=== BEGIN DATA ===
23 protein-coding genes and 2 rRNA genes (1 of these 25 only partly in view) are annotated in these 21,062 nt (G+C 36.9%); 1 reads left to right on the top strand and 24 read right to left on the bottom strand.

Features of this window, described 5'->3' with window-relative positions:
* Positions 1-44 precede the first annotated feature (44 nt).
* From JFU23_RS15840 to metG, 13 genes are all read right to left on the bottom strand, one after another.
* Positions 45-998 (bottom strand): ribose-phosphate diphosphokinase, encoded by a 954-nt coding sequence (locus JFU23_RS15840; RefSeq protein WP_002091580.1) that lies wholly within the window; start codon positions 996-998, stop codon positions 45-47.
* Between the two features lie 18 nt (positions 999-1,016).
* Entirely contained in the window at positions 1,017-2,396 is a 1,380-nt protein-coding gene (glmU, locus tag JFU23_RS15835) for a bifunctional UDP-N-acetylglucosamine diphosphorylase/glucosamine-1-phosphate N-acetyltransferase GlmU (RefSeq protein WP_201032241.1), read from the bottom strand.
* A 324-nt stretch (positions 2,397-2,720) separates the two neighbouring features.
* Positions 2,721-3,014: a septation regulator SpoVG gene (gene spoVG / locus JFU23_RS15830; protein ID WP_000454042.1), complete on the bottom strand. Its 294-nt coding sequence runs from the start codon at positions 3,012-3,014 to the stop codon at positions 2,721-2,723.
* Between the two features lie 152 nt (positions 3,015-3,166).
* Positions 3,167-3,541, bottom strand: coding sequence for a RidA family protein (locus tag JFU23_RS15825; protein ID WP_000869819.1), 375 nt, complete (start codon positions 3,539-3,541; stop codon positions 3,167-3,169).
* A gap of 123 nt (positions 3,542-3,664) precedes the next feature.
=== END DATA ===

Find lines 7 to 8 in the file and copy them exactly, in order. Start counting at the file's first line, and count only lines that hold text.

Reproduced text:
* Entirely contained in the window at positions 1,017-2,396 is a 1,380-nt protein-coding gene (glmU, locus tag JFU23_RS15835) for a bifunctional UDP-N-acetylglucosamine diphosphorylase/glucosamine-1-phosphate N-acetyltransferase GlmU (RefSeq protein WP_201032241.1), read from the bottom strand.
* A 324-nt stretch (positions 2,397-2,720) separates the two neighbouring features.